Angioplasty is a procedure to reconstruct or repair a blood vessel. In most cases, this term refers to a procedure to open and restore blood flow through a clogged artery. This procedure is a less invasive alternative to repair or replacement of the blood vessel.
Who is a candidate for the procedure?
Over time, cholesterol and other fatty substances in the bloodstream can form deposits on the inside of the artery walls. This disease process is known as atherosclerosis. When arteries become severely blocked, blood flow is diminished, causing damage to the organs served by those arteries. Heart attack and stroke are examples of the consequences of clogged arteries.
To prevent organ damage, an individual with severe artery blockage often needs a procedure to restore blood flow. One option is for the surgeon to construct an alternate route around the blockage using an artificial vessel or one harvested from elsewhere in the body. Coronary artery bypass surgery is one example of this approach.
Angioplasty is the other option. Because it is usually less risky and requires less healing time, it is preferred over bypass surgery if it is feasible. The surgeon will decide if a person is a candidate for angioplasty based on factors such as his or her general health and the location and severity of the blockage.
Angioplasty is sometimes performed as an emergency, immediately following a heart attack. In other cases, the procedure is done as a scheduled procedure when a person has symptoms of artery blockage, such as occasional chest pain, without current tissue damage. Angioplasty can also be performed when a blockage is seen during a cardiac catheterization. The technique is generally the same whether the procedure is done routinely or as an emergency.
How is the procedure performed?
Angioplasty may be performed on the arteries of the heart, neck, kidneys, or legs. The same general procedure is used although it may vary slightly from location to location. A thin tube called a catheter is used to perform the angioplasty. At the end of the catheter is a tiny, inflatable balloon.
The catheter is inserted through the skin into an artery, usually in the groin area. Before the catheter is inserted, the skin over the artery is cleaned and the hair in the area is shaved. Next, a local "numbing" medication is injected under the skin to provide local anesthesia. The person may also be given a mild sedative to relax.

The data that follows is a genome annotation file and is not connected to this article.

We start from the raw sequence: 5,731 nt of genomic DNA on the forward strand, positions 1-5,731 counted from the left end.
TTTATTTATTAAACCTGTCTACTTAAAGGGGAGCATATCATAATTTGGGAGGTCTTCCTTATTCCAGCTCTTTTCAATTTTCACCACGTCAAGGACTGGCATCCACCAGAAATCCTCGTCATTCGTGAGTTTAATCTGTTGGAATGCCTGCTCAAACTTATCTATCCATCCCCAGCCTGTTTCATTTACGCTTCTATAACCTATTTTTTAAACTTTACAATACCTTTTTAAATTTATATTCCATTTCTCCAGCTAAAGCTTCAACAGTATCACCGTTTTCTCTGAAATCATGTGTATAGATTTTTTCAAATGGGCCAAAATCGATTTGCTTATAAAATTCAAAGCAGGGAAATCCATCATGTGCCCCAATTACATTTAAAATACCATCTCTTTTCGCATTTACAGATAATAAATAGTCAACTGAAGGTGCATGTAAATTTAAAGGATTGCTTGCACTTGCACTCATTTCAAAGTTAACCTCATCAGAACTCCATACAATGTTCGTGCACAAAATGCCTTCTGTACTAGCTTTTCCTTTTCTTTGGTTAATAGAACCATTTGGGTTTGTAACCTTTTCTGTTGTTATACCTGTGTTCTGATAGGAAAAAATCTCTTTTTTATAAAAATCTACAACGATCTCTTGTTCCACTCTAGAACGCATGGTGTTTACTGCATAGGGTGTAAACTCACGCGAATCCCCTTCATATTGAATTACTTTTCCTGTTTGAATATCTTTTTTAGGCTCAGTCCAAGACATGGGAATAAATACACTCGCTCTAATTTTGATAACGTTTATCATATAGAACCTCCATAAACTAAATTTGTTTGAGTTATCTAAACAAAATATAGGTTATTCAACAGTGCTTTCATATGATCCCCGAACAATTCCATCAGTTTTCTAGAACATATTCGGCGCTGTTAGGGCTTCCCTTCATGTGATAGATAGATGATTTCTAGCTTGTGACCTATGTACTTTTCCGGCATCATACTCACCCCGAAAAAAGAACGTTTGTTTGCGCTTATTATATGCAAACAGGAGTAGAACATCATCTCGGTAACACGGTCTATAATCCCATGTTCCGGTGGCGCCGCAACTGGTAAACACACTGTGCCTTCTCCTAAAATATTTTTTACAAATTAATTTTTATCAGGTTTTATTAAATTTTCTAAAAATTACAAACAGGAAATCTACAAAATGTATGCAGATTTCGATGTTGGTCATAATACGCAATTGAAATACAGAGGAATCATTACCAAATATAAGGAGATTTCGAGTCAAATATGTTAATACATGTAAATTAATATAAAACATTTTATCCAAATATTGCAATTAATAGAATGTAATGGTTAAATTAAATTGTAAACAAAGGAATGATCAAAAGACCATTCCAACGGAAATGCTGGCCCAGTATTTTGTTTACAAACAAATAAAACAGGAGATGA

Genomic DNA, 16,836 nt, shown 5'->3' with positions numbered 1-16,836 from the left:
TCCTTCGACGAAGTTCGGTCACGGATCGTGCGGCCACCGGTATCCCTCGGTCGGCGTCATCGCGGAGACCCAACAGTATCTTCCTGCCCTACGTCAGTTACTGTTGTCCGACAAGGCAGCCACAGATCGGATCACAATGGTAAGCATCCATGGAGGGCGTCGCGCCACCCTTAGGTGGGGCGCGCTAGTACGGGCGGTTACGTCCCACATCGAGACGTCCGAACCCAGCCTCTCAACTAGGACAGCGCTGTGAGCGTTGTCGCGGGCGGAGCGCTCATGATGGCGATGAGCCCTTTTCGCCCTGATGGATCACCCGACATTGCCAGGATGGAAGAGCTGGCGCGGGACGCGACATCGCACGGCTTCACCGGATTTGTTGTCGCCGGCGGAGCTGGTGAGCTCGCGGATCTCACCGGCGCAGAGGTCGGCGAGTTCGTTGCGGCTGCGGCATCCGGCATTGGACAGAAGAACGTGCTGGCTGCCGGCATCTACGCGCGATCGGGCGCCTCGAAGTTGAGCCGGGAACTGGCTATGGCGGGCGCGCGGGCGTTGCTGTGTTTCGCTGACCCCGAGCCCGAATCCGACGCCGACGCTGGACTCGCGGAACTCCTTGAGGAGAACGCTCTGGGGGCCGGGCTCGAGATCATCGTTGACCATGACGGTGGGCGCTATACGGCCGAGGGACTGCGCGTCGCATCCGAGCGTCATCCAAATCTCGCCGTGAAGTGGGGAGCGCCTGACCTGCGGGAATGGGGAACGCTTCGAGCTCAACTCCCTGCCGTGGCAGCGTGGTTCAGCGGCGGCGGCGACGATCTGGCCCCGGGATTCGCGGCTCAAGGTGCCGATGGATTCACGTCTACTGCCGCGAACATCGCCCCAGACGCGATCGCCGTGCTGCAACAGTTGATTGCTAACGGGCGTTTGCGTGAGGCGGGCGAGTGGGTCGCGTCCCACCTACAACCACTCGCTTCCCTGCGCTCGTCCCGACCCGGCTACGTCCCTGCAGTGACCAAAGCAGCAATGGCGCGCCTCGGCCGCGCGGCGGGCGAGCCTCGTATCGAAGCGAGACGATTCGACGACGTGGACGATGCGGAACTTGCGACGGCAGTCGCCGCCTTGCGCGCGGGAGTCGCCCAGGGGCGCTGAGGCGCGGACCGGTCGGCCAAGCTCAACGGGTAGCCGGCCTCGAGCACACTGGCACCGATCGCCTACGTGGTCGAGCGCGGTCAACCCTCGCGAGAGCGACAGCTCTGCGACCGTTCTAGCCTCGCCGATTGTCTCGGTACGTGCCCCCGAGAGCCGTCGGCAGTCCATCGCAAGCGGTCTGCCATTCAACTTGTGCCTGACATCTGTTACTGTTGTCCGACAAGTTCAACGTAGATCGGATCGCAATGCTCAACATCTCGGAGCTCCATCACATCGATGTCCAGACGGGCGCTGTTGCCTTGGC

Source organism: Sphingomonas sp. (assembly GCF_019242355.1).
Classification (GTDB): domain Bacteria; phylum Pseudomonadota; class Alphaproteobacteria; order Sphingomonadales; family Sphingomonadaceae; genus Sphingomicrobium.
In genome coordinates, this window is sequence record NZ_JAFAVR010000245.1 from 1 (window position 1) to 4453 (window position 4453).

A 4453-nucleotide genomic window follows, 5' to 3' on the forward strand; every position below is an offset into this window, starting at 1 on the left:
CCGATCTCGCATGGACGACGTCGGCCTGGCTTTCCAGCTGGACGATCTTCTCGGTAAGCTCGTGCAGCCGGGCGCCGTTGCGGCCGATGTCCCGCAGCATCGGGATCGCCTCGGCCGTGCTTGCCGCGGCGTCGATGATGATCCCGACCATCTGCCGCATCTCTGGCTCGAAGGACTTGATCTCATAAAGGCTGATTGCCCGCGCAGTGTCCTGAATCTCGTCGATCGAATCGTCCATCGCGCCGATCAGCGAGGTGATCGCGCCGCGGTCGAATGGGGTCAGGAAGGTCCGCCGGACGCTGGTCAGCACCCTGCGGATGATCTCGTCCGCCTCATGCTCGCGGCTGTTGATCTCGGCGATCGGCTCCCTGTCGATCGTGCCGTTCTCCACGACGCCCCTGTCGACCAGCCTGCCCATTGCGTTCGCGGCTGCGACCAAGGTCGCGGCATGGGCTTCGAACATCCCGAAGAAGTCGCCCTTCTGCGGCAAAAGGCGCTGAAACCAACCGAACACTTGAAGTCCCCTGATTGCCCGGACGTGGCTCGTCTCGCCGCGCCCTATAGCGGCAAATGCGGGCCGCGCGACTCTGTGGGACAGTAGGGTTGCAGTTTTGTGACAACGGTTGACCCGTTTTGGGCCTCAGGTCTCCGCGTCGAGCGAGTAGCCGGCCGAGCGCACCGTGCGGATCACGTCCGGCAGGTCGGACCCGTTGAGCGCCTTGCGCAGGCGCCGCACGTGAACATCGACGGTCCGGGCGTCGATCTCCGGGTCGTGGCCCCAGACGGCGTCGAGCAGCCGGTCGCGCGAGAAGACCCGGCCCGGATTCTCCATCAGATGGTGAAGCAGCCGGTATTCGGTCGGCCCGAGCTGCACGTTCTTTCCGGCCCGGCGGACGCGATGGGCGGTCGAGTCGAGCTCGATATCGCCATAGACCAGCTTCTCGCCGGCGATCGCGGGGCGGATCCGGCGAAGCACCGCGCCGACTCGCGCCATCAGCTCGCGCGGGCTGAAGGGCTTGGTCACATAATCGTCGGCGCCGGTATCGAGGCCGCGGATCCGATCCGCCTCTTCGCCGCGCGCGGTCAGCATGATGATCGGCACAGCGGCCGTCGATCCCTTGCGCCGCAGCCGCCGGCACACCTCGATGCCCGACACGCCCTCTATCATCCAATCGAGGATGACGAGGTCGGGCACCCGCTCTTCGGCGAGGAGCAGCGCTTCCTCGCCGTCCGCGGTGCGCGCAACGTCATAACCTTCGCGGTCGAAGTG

A small skin incision is then made at the site. The tube is passed over a wire, which is used to guide it, and into the artery. The part of the tube that contains the inflatable balloon is positioned at the point of the blockage. In order to know exactly where to position the balloon, an x-ray test is performed to position the catheter and balloon, as well as to "map" the affected arteries.
These x-rays are taken in "real time," meaning, that instead of taking one picture, multiple images are obtained one after the other. This helps the surgeon position the wire, the tube, and the balloon, and look at the areas of blockage in the arteries. This procedure involves squirting a contrast agent into the artery. The contrast agent outlines the artery so that the contours show up when x-ray images are taken. In this way, the surgeon can see the blockage.
When the x-ray confirms that the balloon is in the right position, it is inflated and expands inside the clogged artery. The expanding balloon forces the blockage to open by pushing the walls of the artery outward. If the procedure is successful, the artery then remains open because the walls are stretched and some of the deposits on the walls are broken up. This restores blood flow through the artery.
Very often, a wire mesh tube called a stent is then placed inside the artery to help keep it open. If another blockage forms in the artery, a drug-coated stent may be placed in the artery to keep it from becoming blocked again. Brachytherapy, which involves placing radioactive material in the artery, may also help to keep an artery open.
A set of x-rays is taken after the procedure to ensure that the artery has been successfully opened. If these images confirm that the angioplasty restored blood flow, the procedure is over. If not, the process can be repeated. In some cases, the angioplasty may not be successful and the procedure is stopped. If this occurs, other treatment options must be considered, such as heart bypass surgery. In either case, the tube is removed and the skin incision is bandaged.
Harrison's Principles of Internal Medicine, 1998, Fauci et al.